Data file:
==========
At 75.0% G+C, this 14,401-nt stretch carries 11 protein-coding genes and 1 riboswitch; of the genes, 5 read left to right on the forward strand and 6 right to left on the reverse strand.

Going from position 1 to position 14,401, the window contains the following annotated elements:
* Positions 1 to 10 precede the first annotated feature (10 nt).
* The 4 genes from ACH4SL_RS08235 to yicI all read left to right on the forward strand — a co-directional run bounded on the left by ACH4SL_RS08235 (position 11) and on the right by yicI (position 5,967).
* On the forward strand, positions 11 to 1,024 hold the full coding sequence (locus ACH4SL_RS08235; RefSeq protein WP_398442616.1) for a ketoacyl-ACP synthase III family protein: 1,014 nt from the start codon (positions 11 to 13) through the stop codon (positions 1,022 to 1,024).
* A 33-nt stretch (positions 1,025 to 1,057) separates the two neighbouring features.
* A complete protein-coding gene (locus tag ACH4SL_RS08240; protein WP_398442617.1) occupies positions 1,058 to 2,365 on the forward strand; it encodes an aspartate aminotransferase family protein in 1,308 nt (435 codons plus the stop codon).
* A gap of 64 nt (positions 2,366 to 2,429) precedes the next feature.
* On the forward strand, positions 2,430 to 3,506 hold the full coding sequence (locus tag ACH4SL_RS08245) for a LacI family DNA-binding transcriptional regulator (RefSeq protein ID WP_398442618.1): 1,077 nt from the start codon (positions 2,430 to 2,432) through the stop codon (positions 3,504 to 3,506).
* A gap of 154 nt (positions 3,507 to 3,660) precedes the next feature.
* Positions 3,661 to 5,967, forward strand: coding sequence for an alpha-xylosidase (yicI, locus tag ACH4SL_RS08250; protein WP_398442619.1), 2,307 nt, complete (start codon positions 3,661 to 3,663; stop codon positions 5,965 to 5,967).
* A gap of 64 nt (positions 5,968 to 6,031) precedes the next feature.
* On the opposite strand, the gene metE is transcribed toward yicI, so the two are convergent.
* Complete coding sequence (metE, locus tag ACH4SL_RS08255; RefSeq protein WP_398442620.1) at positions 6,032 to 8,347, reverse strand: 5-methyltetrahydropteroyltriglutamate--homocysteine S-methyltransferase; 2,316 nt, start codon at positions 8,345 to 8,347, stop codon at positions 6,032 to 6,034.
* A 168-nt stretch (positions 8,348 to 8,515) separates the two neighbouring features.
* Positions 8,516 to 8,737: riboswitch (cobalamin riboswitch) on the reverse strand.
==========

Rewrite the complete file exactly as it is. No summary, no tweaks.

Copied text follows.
At 75.0% G+C, this 14,401-nt stretch carries 11 protein-coding genes and 1 riboswitch; of the genes, 5 read left to right on the forward strand and 6 right to left on the reverse strand.

Going from position 1 to position 14,401, the window contains the following annotated elements:
* Positions 1 to 10 precede the first annotated feature (10 nt).
* The 4 genes from ACH4SL_RS08235 to yicI all read left to right on the forward strand — a co-directional run bounded on the left by ACH4SL_RS08235 (position 11) and on the right by yicI (position 5,967).
* On the forward strand, positions 11 to 1,024 hold the full coding sequence (locus ACH4SL_RS08235; RefSeq protein WP_398442616.1) for a ketoacyl-ACP synthase III family protein: 1,014 nt from the start codon (positions 11 to 13) through the stop codon (positions 1,022 to 1,024).
* A 33-nt stretch (positions 1,025 to 1,057) separates the two neighbouring features.
* A complete protein-coding gene (locus tag ACH4SL_RS08240; protein WP_398442617.1) occupies positions 1,058 to 2,365 on the forward strand; it encodes an aspartate aminotransferase family protein in 1,308 nt (435 codons plus the stop codon).
* A gap of 64 nt (positions 2,366 to 2,429) precedes the next feature.
* On the forward strand, positions 2,430 to 3,506 hold the full coding sequence (locus tag ACH4SL_RS08245) for a LacI family DNA-binding transcriptional regulator (RefSeq protein ID WP_398442618.1): 1,077 nt from the start codon (positions 2,430 to 2,432) through the stop codon (positions 3,504 to 3,506).
* A gap of 154 nt (positions 3,507 to 3,660) precedes the next feature.
* Positions 3,661 to 5,967, forward strand: coding sequence for an alpha-xylosidase (yicI, locus tag ACH4SL_RS08250; protein WP_398442619.1), 2,307 nt, complete (start codon positions 3,661 to 3,663; stop codon positions 5,965 to 5,967).
* A gap of 64 nt (positions 5,968 to 6,031) precedes the next feature.
* On the opposite strand, the gene metE is transcribed toward yicI, so the two are convergent.
* Complete coding sequence (metE, locus tag ACH4SL_RS08255; RefSeq protein WP_398442620.1) at positions 6,032 to 8,347, reverse strand: 5-methyltetrahydropteroyltriglutamate--homocysteine S-methyltransferase; 2,316 nt, start codon at positions 8,345 to 8,347, stop codon at positions 6,032 to 6,034.
* A 168-nt stretch (positions 8,348 to 8,515) separates the two neighbouring features.
* Positions 8,516 to 8,737: riboswitch (cobalamin riboswitch) on the reverse strand.